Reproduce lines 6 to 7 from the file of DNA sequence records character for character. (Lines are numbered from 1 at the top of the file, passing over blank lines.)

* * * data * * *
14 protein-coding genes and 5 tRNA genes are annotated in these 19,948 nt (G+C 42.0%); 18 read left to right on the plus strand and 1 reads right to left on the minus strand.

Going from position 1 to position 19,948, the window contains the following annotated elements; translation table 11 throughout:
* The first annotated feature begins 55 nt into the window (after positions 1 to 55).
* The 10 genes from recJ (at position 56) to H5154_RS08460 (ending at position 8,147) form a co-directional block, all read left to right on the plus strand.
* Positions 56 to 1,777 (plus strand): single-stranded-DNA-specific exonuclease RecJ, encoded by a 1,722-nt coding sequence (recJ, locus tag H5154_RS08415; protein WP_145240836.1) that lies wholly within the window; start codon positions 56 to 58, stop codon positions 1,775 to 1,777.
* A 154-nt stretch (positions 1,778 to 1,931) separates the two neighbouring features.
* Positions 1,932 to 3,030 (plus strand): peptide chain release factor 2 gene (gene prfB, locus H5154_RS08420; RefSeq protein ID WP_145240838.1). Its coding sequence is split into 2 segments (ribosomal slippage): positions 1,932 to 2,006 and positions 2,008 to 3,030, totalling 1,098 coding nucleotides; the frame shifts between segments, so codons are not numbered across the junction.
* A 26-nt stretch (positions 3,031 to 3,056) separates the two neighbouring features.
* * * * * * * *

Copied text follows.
* A 154-nt stretch (positions 1,778 to 1,931) separates the two neighbouring features.
* Positions 1,932 to 3,030 (plus strand): peptide chain release factor 2 gene (gene prfB, locus H5154_RS08420; RefSeq protein ID WP_145240838.1). Its coding sequence is split into 2 segments (ribosomal slippage): positions 1,932 to 2,006 and positions 2,008 to 3,030, totalling 1,098 coding nucleotides; the frame shifts between segments, so codons are not numbered across the junction.